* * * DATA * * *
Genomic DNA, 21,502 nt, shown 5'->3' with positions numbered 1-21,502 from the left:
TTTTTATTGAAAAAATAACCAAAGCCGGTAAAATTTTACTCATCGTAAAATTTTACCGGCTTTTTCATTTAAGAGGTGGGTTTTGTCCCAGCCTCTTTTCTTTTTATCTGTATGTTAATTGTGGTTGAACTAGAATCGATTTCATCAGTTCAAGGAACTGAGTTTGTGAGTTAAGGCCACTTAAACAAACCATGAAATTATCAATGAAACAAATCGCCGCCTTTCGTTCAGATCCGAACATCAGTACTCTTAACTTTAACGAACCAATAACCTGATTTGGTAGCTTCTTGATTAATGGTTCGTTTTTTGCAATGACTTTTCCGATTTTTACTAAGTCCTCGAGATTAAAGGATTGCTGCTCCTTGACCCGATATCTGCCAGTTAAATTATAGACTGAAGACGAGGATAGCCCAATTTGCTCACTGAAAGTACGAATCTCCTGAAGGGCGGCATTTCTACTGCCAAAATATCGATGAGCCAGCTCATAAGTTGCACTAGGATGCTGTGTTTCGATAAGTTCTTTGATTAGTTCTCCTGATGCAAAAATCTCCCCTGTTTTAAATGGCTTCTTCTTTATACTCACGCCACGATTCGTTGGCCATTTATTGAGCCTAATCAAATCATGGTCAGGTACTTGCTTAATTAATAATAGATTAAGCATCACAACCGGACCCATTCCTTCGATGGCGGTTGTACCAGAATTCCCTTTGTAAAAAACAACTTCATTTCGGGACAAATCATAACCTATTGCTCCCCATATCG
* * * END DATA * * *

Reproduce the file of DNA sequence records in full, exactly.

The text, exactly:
Genomic DNA, 21,502 nt, shown 5'->3' with positions numbered 1-21,502 from the left:
TTTTTATTGAAAAAATAACCAAAGCCGGTAAAATTTTACTCATCGTAAAATTTTACCGGCTTTTTCATTTAAGAGGTGGGTTTTGTCCCAGCCTCTTTTCTTTTTATCTGTATGTTAATTGTGGTTGAACTAGAATCGATTTCATCAGTTCAAGGAACTGAGTTTGTGAGTTAAGGCCACTTAAACAAACCATGAAATTATCAATGAAACAAATCGCCGCCTTTCGTTCAGATCCGAACATCAGTACTCTTAACTTTAACGAACCAATAACCTGATTTGGTAGCTTCTTGATTAATGGTTCGTTTTTTGCAATGACTTTTCCGATTTTTACTAAGTCCTCGAGATTAAAGGATTGCTGCTCCTTGACCCGATATCTGCCAGTTAAATTATAGACTGAAGACGAGGATAGCCCAATTTGCTCACTGAAAGTACGAATCTCCTGAAGGGCGGCATTTCTACTGCCAAAATATCGATGAGCCAGCTCATAAGTTGCACTAGGATGCTGTGTTTCGATAAGTTCTTTGATTAGTTCTCCTGATGCAAAAATCTCCCCTGTTTTAAATGGCTTCTTCTTTATACTCACGCCACGATTCGTTGGCCATTTATTGAGCCTAATCAAATCATGGTCAGGTACTTGCTTAATTAATAATAGATTAAGCATCACAACCGGACCCATTCCTTCGATGGCGGTTGTACCAGAATTCCCTTTGTAAAAAACAACTTCATTTCGGGACAAATCATAACCTATTGCTCCCCATATCG